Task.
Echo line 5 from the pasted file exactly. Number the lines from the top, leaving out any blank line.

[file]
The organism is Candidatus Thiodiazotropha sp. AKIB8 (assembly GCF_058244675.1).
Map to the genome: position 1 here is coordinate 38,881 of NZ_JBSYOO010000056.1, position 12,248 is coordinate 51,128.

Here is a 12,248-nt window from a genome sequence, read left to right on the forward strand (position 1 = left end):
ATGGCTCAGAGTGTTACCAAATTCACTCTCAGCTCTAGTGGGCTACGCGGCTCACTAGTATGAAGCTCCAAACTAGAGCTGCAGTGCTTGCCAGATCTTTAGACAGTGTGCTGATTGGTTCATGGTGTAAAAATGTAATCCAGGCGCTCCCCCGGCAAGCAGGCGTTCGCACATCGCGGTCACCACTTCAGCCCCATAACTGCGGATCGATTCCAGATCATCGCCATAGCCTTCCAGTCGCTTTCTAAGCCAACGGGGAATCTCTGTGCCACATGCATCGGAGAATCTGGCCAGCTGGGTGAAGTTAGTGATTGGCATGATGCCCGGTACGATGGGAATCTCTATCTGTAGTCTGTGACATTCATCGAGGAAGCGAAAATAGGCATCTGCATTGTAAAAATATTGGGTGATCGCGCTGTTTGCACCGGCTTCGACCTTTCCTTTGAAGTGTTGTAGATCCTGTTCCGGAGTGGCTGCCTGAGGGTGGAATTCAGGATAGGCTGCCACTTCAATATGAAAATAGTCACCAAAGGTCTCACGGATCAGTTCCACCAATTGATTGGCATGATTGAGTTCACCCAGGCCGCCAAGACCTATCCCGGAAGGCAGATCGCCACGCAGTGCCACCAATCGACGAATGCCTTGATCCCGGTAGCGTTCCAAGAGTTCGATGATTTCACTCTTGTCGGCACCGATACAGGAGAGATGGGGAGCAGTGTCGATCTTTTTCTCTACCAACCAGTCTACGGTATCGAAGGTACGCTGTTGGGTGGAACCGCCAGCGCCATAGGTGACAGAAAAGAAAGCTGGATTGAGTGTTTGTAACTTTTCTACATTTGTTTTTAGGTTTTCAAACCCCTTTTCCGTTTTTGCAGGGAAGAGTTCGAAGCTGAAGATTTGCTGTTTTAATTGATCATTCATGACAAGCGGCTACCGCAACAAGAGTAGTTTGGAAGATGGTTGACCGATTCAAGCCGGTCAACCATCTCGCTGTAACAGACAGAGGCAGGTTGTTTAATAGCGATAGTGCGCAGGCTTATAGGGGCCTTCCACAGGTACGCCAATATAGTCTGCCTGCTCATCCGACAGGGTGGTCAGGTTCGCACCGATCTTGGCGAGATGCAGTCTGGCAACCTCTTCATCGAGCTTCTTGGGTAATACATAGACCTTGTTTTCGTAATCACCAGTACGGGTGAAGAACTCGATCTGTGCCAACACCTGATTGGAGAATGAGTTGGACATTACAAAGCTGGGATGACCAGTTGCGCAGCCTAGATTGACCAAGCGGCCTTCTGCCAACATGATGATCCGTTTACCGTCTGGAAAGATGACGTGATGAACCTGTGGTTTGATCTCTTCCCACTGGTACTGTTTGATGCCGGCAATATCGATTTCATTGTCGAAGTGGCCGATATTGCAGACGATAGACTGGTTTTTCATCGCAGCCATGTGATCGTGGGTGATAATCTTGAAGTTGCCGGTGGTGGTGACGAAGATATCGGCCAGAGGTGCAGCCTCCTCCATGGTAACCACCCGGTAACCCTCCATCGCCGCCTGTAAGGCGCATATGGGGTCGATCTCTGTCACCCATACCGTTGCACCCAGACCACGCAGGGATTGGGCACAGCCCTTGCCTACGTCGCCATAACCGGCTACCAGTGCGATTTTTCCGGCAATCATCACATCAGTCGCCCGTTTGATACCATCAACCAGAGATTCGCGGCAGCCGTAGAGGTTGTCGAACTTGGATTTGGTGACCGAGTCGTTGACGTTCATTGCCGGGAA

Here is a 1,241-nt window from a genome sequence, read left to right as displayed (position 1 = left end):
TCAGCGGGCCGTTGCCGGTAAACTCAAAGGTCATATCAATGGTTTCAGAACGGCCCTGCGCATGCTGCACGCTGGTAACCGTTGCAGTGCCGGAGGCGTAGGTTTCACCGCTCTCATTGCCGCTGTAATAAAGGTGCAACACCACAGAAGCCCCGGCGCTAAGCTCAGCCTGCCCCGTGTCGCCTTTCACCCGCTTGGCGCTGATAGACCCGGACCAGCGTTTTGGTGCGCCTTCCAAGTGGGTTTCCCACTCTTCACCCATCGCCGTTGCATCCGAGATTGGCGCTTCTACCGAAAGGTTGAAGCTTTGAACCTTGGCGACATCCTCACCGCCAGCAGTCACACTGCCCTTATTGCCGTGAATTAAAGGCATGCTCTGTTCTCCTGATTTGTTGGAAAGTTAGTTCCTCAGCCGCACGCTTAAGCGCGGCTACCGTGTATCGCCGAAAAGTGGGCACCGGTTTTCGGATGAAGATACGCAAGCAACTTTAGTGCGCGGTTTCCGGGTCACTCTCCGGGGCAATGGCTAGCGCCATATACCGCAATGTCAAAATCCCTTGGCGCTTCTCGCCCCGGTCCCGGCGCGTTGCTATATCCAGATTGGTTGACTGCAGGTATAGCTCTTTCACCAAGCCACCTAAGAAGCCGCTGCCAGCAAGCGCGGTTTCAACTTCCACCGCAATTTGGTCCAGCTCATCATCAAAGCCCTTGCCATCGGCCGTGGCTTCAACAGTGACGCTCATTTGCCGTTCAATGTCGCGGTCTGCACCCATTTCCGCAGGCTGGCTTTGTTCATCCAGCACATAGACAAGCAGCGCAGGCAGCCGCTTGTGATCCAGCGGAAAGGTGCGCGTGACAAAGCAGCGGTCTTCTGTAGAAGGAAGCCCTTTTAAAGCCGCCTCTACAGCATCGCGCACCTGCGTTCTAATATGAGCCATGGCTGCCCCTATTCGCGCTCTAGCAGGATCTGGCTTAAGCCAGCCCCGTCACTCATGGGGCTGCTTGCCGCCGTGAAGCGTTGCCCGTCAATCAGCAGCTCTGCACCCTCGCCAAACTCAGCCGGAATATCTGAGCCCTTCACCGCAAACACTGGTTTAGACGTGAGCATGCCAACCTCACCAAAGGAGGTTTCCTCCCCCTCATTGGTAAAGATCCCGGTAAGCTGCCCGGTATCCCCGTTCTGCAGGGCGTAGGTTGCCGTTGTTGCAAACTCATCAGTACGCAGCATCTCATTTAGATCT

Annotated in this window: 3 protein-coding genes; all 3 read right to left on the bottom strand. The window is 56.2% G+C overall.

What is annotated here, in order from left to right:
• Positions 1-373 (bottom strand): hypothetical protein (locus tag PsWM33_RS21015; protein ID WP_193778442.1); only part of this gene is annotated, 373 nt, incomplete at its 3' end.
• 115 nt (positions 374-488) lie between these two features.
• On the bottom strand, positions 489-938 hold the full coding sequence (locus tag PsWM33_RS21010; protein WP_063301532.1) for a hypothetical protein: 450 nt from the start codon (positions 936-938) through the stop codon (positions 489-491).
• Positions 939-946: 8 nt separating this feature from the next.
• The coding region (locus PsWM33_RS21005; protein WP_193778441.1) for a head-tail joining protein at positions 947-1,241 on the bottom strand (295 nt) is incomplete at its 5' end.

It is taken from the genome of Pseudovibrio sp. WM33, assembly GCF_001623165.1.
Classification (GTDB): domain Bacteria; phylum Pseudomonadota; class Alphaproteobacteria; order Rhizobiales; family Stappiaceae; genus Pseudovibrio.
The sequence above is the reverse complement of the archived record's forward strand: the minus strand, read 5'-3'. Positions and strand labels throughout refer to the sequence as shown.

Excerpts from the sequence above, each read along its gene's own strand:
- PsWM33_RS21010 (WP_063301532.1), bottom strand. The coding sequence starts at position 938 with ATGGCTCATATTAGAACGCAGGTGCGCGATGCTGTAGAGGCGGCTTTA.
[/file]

Here is a 1,241-nt window from a genome sequence, read left to right as displayed (position 1 = left end):